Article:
Guidelines for Post Disaster Housing
“FEMA believes that the best type of emergency shelter housing is something that can immediately provide life saving needs then eventually transition into a permanent structure.”
The Post Disaster Housing list of requirements by FEMA:
- Indoor air quality
- Range of Use
- Units suitable for smaller footprints
- Enhanced mobility
There are many important factors involved directly after a disaster.“Safe Sanitary Housing”
Current problems with the Rebuilding of homes in the wake of disaster.
- The response to a post disaster shelter home solution is slow. And quickness is essential in these situations.
- Action plans are inadequate and usually affect a very small population.
- The final product is a poor production of a shelter home.
- The follow-through
- Alternatives like tents are poor substitutes for the protection of a permanent house
“The success of a shelter response tends to be measured by the number of units provided, and there is pressure to help as many people as possible as quickly as possible. “ HPN Humanitarian Practice Network
“Agencies are prompted to provide larger quantities of smaller,
cheaper, temporary houses, at the expense of quality and durability.” HPN Humanitarian Practice Network
Points of Interest:
- Refugees received vouchers for hotels or RVs, costing the government an average of $65,000 each.
- Takes 45-60 days for the FEMA trucks to show up
- People are crammed onto cots, on the floor of a sport arena and given plastic bags for their belongings.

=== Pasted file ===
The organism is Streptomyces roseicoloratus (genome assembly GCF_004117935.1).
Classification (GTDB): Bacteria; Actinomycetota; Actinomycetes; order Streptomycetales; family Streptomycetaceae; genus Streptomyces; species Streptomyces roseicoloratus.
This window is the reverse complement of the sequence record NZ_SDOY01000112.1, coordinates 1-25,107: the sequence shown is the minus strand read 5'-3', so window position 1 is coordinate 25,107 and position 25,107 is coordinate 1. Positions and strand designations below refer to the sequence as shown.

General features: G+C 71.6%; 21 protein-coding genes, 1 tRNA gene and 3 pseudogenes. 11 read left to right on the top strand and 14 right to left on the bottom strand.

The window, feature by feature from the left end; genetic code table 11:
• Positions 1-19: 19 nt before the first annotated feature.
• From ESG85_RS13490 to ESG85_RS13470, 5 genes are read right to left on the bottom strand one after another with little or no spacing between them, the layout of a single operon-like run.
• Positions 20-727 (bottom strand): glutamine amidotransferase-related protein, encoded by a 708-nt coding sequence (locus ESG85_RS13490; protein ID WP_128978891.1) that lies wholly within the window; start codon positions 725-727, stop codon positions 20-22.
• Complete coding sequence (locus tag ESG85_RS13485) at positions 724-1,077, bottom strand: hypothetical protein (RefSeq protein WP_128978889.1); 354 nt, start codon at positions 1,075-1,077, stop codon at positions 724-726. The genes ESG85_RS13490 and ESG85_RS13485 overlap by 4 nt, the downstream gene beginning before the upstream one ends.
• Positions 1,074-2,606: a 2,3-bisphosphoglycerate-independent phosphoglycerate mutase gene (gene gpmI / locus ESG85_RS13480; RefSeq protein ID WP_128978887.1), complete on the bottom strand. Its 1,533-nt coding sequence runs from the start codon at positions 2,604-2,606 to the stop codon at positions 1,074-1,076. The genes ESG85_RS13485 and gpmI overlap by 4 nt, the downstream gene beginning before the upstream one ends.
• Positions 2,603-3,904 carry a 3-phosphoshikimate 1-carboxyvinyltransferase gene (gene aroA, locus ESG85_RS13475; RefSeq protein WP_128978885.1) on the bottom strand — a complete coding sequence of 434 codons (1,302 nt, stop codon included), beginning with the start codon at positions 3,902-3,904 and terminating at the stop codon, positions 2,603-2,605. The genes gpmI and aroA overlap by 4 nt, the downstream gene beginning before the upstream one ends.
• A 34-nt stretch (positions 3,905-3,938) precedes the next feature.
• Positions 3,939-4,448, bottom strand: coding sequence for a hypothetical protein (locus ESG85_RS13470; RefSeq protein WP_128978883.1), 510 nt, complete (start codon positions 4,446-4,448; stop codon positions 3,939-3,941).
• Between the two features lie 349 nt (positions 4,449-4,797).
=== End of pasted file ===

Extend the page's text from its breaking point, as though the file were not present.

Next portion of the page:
- 18mths is the typical time frame for recovery in a post disaster zone.
- Average deployment time of semi permanent structures is 6 mths.
- Some Shelter Homes cost as much as $229,000 US
Competitive Advantage • Keeps families together
- Real protection from the elements, Earthquake resistant & various anchoring methods for wind resistance.
- Expandable to meet the privacy needs of a family
- No power tools or equipment needed
Common NGO Difficulties:
Inadequate understanding of issues related to social processes and their relationship to humanitarian interventions
- Low levels of preparedness by agencies.
- Inadequate selection and training of staff.
- Delays in the implementing a response.
- Slow disbursement of project funds to field operations.
- Inadequate understanding of land title and tenure issues.
- Pressure to allocate funding resources in a highly visible manner to meet political demands of donors and host governments.
- The “lumpiness‟ of housing: where some members of affected populations receive a substantially large improvement to their assets, while others in the same communities may not.
- Maintaining transparency throughout the distribution process can alleviate conflicts with beneficiaries or local authorities. Adequate documentation of the distribution process helps ensure transparency, and assists in the evaluation to measure the effectiveness of the distribution.
- Who are the main actors in the response? What is the role of the local municipality in the response? Are distribution networks working effectively and rapidly?